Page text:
3. (another recipe has you simmer for 30 minutes, drain, the steam for 10. The results are the same, oddly enough.)

(Down there)

Trader Joes Brown and red rice and barley side dish to die for

Okay, maybe not technically to die for. Sticky Toffee Pudding cake is to die for. But this, as a side dish, is pretty lip smacking. And Trader Joes does most of the work.

Here I am, slowing trying to convert my typical American diet to a more nourishing old-fashioned diet. It takes time. I figure by the time I’m too old to remember my own name, I should be eating pretty darn healthy. In the meantime, its baby steps. (She said as she sips her cherry water. 75% water, 25% pure cherry juice. Good, I hear, for pains, like arthritis. Never mind that I don’t have arthritis. I think. What is my name again?)

I know there was more to this post when I wrote it in my head earlier, but with “Back to the Future” blasting in the background I just can’t find the thoughts.

So I will get right to the food.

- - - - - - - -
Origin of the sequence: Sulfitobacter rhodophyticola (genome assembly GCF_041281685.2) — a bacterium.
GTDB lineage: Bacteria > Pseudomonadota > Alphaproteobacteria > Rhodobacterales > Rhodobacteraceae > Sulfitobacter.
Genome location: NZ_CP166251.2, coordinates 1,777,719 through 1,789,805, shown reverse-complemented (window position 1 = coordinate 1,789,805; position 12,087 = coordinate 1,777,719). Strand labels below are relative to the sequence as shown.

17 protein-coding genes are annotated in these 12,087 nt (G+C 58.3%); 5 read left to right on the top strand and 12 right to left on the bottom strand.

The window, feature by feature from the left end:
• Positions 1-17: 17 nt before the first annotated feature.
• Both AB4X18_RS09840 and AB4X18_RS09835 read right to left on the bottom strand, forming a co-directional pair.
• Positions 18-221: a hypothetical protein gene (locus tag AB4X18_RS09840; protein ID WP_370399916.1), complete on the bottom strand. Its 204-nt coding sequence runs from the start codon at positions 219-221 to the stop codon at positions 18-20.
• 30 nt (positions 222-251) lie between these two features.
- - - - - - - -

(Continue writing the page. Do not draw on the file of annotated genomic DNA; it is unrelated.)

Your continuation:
Rice, turmeric, garlic, bacon
Rice, turmeric, garlic, bacon, shallot and garlic salt.Oh, that egg in the background? He’s just watching. He’s not going in the dish. That would make it fried rice. Hmm.

I never would have picked this up. I am a list person. Put things on my list and try not to deviate.

Hubby is definitely not a list person. He is a ‘cruise every aisle’ person. At a recent trip to Trader Joes, he wandered the aisles and look what he brought back: From the freezer section, a box with a medley of brown and red rice and barley. Just plain rice and barley. Good for soups, stews, side dishes. It comes with 3 bags. Just to be careful I made one. ‘Made one’ really means just heating it up but I wanted to snazzy it up a little. Well, what do I have on hand?

A shallot. Yes, I could dice some of that up. Ohh, we just bought some bacon. So I could cook up a couple of slices, crumble it and saute the rice in the bacon fat. (Okay, so it’s a 99% healthy side dish.)

diced celery and bacon
diced celery and bacon
Did someone say garlic?
Did someone say garlic?